My first meeting regarding Jamie Lynne was with her teacher and mother. Both related only negative accounts about her increasingly volatile behaviors. She had been a sweet and wonderful little girl who suddenly turned angry and hateful in first grade. Nothing happened, of course, that could have caused this turn in her behavior according to the mother. Her conclusion, in her exact words, was that Jamie Lynne was just a “good seed gone bad,” and she was learning to reconcile herself to this fact.
I sat and listened, but elected not to say anything to try to turn their thinking around at this first meeting. I knew, being the new counselor in this school, that I did not have any credibility built up yet, and I needed to have success with Jamie Lynne first.
Later that day, when I met Jamie Lynne coming down the stairs, I said, “Hello Jamie Lynne, I just visited with your mother today, and I’m really looking forward to having you visit with me soon.”
Jamie Lynne took one look at me and screamed, “I hate you! I hate you and I don’t want to come see you. You will never be as good as our real counselor. I hate you. I hate you. Leave me alone; don’t you come near me. I hate you.” And with that, off she went, as angry and as hostile as she could be.
My thoughts assailed me. My first thought was: “Oh my gosh, I hope nobody saw her speak to me that way. My credibility will be destroyed before I’ve even begun.” My second thought: “Wow, how am I ever going to reach this kid?” Then my third thought: “Give away what you want.” My fourth thought asked: “But what do I want?”
And finally, it came to me. My fifth thought was: “I want control.” I went back to my office shaking. I sat there and pondered this most profound experience I realized that first I needed to let go of what someone else might think of a child being so disrespectful of me.
I did that quickly. I knew the name of the game I was in. I was modeling a new way of treating all children, and with any new approach comes adversity and making the most of an opportunity. But where did I go from here?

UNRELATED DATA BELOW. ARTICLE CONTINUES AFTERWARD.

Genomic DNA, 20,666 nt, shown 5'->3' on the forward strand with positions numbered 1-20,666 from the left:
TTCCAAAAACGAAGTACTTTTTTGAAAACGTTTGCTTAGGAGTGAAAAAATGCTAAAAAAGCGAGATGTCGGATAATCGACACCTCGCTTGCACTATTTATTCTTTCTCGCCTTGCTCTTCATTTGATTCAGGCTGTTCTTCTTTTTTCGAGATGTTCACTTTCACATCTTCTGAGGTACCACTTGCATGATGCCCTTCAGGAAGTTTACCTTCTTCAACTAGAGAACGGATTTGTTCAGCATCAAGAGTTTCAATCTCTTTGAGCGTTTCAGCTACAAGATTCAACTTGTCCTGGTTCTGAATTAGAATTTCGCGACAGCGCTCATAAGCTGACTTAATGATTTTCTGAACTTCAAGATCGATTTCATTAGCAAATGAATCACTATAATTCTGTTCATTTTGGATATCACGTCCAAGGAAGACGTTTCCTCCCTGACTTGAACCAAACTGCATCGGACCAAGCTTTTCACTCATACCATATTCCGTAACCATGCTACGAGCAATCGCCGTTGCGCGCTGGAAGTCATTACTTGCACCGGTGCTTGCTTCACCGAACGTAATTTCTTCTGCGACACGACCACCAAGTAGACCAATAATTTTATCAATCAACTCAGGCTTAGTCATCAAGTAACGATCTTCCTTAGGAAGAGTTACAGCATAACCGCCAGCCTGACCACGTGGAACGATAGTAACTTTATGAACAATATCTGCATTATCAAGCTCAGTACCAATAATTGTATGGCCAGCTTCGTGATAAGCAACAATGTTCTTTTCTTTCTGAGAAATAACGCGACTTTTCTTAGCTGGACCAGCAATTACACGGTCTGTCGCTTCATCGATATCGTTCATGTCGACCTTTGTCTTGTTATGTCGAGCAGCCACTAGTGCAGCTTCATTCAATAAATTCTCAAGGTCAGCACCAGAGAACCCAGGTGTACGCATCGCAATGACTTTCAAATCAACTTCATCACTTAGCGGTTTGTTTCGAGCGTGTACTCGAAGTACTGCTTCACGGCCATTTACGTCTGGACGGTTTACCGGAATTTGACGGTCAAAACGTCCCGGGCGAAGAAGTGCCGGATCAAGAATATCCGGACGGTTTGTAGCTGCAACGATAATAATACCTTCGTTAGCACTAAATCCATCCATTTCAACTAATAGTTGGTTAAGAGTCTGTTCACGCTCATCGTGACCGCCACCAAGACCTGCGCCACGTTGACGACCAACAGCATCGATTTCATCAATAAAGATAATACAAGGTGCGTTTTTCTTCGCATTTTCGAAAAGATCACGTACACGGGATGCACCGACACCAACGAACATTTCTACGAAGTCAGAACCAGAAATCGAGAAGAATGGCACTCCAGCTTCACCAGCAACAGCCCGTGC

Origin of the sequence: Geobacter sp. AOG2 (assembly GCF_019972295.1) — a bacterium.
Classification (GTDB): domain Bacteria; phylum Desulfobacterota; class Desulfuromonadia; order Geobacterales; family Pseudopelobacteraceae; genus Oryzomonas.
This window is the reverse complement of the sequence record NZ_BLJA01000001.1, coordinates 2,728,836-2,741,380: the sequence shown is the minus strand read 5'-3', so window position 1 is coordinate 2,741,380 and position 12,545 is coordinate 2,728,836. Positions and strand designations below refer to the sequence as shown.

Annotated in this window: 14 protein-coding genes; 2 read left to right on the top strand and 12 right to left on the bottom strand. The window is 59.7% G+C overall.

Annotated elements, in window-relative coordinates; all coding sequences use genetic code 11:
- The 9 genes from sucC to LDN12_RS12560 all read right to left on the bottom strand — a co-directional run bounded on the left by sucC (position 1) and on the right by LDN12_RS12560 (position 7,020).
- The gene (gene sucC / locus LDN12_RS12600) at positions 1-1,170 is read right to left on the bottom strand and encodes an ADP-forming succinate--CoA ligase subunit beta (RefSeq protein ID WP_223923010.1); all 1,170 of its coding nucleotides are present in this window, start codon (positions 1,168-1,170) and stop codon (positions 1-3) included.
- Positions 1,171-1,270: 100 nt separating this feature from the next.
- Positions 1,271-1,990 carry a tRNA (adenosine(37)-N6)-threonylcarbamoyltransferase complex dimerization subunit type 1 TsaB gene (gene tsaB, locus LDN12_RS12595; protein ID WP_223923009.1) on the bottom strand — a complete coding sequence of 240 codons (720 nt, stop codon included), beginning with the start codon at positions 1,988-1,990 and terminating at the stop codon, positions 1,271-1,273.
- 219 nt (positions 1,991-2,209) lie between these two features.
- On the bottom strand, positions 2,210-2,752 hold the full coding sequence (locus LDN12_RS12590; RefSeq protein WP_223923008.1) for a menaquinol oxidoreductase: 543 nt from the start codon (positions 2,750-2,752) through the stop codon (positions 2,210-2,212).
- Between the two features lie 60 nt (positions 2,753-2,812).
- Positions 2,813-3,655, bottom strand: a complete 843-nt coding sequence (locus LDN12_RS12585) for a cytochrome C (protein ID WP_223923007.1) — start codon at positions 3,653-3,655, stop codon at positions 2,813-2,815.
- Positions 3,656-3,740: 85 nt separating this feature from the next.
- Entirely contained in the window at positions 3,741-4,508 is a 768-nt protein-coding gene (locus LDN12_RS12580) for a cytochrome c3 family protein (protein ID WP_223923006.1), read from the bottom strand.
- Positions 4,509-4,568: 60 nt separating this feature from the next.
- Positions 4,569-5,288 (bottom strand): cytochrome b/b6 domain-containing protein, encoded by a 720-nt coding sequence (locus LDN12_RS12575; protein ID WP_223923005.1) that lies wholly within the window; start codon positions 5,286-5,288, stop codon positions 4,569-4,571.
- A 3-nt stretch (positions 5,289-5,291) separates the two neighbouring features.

“Give away what you want. I want control. Now, how do I give that away?”
I sat quietly at my desk, mulling over these thoughts, and then I put myself in Jamie Lynne’s shoes. My gosh, what a painful place for a third grader to live! In her shoes, I realized that the message she’d been getting from the adults in her life was that she was a “bad” girl that needed to be “fixed.”
I decided to try a new tactic with Jamie Lynne. I would not position myself as someone who was going to fix her. So with that in mind, I wrote her a note:
As I headed out my door to find Jamie Lynne, she saw me coming and jetted into the girls’ restroom. I followed her in. I looked under the stalls and there were no feet on the floor. She was hiding from me! I reached for the door that I thought she was behind and gently pulled it open. She reacted as if I were going to hit her. I quietly handed her the note then gently closed the door and left.
The next morning, she was at my door with her demands. She would come, but only with her friend Anne, and all they were going to do with me was play games. That was it!
I said, “Deal. When do you want to start coming?”
With each little success, she became eager to learn more.
Jamie Lynne and Anne came once or twice a week. She was initially very resistant and distrustful of any connection with me. Through the board games we all conversations gently unfolded and she connected to me as someone who cared about who she was and how she felt.
Eventually she began trying some “techniques” for dealing with her classmate with each little success she had, she became eager to learn more.
The day I transferred out of the school to another position, she opened her arms to me for the first time, and gave me a big, long hug. I told her how much I loved her and knew she was going to keep doing a great job managing her feelings.
I fought back my own tears as she cried and said good-bye. In giving away the need for control, control is no longer what’s needed to remedy problematic behaviors.
This little story is a small but powerful reminder of what the highest and best part of you already knows: that compassion makes us protective rather than controlling. The difference is crucial in creating long-term, life-enhancing results.
Jamie Lynne’s full story is included in my Academic Success 101 Online Course
Reaching out …